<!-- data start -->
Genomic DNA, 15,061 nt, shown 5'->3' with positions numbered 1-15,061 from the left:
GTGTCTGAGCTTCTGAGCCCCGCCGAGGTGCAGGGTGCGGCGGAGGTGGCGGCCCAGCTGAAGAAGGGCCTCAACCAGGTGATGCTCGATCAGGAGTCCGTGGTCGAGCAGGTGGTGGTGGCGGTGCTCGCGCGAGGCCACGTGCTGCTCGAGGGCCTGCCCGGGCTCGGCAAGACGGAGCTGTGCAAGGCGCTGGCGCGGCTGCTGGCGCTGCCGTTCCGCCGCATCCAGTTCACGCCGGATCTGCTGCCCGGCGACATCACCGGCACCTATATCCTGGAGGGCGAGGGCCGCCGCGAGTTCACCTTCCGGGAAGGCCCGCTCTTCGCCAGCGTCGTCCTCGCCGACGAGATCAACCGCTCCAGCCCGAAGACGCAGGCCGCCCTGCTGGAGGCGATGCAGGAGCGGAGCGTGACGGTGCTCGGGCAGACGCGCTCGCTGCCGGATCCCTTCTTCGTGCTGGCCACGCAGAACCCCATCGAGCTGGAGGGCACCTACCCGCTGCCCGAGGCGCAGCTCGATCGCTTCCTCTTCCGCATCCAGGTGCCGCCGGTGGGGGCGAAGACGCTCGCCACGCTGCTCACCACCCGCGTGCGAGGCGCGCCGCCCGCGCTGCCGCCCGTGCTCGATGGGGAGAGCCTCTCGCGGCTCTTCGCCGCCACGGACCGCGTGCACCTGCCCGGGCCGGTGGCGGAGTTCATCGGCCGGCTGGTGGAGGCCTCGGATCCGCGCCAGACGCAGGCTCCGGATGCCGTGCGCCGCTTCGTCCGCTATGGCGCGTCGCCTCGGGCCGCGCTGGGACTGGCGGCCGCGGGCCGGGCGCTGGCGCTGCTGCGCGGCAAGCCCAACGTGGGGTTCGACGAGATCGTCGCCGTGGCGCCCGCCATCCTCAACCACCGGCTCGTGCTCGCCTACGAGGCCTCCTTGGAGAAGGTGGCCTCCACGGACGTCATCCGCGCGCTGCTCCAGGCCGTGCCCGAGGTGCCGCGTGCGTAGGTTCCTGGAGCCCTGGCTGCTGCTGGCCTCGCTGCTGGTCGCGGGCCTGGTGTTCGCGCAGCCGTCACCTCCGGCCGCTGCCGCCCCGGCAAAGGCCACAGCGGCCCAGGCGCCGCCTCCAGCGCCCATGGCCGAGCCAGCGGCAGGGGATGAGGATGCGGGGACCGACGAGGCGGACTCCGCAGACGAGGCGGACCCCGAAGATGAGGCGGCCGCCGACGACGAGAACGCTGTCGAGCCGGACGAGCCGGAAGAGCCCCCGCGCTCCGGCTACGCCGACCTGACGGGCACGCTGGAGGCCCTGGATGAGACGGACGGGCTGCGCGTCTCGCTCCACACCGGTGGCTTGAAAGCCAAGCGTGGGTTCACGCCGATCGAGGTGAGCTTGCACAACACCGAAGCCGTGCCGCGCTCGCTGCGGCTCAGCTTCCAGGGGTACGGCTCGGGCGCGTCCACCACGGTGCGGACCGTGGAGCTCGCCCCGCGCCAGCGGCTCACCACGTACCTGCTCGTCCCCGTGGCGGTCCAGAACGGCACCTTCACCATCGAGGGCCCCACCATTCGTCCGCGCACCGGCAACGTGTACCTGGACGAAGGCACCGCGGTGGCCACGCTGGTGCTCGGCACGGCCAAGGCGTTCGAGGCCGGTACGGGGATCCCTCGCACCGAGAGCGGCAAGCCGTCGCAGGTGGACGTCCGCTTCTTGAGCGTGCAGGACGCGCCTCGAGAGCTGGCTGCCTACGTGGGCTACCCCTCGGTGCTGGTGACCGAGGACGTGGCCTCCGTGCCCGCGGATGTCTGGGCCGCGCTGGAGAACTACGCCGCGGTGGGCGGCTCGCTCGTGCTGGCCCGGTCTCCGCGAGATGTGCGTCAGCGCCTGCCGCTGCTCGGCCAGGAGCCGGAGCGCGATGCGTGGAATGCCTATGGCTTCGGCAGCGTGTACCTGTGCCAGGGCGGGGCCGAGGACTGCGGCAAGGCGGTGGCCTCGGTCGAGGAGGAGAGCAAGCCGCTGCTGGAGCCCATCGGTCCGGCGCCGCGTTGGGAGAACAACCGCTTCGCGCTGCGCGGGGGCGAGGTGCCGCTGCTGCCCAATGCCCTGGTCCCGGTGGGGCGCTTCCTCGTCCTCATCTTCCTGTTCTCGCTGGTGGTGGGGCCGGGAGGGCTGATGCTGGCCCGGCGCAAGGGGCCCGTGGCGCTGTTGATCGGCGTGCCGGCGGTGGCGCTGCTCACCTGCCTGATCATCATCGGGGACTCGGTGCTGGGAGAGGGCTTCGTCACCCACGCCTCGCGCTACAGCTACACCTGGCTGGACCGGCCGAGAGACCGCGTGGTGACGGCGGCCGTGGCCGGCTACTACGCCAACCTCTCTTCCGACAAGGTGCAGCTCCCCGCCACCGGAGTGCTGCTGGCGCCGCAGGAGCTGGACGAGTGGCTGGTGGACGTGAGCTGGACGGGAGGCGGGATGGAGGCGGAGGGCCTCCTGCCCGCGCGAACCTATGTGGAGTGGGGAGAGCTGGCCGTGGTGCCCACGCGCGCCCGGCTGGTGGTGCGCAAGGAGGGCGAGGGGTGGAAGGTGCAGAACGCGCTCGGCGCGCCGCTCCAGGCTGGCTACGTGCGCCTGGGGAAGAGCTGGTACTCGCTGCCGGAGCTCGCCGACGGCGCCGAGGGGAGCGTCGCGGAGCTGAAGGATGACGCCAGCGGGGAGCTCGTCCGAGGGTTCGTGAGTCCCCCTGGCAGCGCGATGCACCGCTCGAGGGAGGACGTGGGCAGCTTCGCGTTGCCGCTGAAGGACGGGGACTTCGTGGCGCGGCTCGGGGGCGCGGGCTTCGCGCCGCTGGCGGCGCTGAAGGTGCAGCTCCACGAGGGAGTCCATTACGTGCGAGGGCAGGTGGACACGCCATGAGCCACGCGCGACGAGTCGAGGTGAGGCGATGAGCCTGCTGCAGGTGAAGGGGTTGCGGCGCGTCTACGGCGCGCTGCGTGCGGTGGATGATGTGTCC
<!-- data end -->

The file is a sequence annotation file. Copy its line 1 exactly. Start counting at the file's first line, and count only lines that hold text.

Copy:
Genomic DNA, 15,061 nt, shown 5'->3' with positions numbered 1-15,061 from the left: